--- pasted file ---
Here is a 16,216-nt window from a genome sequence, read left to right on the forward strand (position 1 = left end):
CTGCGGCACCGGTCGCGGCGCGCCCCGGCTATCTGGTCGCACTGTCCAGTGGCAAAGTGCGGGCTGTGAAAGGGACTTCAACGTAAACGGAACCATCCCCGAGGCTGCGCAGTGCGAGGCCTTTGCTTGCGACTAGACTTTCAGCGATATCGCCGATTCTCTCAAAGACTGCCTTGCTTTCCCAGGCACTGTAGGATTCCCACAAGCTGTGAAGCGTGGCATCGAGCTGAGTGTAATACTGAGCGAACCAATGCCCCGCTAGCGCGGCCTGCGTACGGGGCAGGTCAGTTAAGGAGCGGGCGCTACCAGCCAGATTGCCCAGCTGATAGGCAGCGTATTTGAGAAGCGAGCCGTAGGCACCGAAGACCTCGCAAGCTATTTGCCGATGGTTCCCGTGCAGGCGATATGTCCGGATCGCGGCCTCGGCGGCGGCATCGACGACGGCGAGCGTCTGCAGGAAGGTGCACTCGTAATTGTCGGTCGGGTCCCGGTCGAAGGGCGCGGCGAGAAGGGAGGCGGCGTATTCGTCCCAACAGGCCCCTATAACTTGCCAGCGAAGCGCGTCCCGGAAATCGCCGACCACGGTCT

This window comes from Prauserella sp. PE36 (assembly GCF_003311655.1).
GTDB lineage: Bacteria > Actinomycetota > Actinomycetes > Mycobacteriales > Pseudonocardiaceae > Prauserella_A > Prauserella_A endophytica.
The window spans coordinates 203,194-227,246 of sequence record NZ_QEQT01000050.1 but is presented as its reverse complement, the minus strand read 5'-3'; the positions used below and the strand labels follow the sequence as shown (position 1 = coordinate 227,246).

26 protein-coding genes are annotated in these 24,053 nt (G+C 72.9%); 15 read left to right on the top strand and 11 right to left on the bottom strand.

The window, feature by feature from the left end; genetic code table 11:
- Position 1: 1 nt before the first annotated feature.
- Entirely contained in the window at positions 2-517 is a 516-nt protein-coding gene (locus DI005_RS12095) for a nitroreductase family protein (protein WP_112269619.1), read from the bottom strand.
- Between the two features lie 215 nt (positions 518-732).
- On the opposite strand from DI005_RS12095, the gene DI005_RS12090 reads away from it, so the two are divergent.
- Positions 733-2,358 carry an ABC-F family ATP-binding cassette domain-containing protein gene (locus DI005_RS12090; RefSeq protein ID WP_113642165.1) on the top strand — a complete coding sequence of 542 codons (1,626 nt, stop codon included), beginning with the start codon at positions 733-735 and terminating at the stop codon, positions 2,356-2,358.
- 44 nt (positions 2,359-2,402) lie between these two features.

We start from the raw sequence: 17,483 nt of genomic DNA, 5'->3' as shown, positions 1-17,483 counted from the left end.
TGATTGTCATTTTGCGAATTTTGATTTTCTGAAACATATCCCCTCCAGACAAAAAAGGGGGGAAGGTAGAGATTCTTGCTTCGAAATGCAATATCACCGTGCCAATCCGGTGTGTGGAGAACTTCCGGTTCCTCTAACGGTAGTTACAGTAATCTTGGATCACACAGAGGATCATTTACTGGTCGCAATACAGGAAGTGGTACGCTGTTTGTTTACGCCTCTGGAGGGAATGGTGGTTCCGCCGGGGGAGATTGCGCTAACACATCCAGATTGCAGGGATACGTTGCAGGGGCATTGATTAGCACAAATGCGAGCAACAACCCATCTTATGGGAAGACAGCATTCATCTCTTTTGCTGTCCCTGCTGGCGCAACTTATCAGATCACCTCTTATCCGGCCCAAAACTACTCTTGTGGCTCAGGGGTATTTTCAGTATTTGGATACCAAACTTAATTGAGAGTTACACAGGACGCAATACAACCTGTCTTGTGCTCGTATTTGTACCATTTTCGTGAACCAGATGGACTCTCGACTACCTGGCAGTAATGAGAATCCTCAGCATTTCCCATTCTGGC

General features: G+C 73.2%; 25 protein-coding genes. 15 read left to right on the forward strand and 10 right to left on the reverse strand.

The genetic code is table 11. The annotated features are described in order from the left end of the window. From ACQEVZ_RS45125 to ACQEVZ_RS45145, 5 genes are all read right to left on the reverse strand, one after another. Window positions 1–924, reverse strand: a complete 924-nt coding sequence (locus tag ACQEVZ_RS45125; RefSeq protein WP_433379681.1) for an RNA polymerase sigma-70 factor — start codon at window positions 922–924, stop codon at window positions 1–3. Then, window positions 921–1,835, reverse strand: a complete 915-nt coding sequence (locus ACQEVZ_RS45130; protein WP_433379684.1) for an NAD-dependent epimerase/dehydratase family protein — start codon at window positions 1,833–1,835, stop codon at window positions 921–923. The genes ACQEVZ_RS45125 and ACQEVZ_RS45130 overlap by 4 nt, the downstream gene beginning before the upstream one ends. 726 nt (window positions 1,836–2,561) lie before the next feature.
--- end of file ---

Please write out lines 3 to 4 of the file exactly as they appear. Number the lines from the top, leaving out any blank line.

This window comes from Prauserella sp. PE36 (assembly GCF_003311655.1).
GTDB lineage: Bacteria > Actinomycetota > Actinomycetes > Mycobacteriales > Pseudonocardiaceae > Prauserella_A > Prauserella_A endophytica.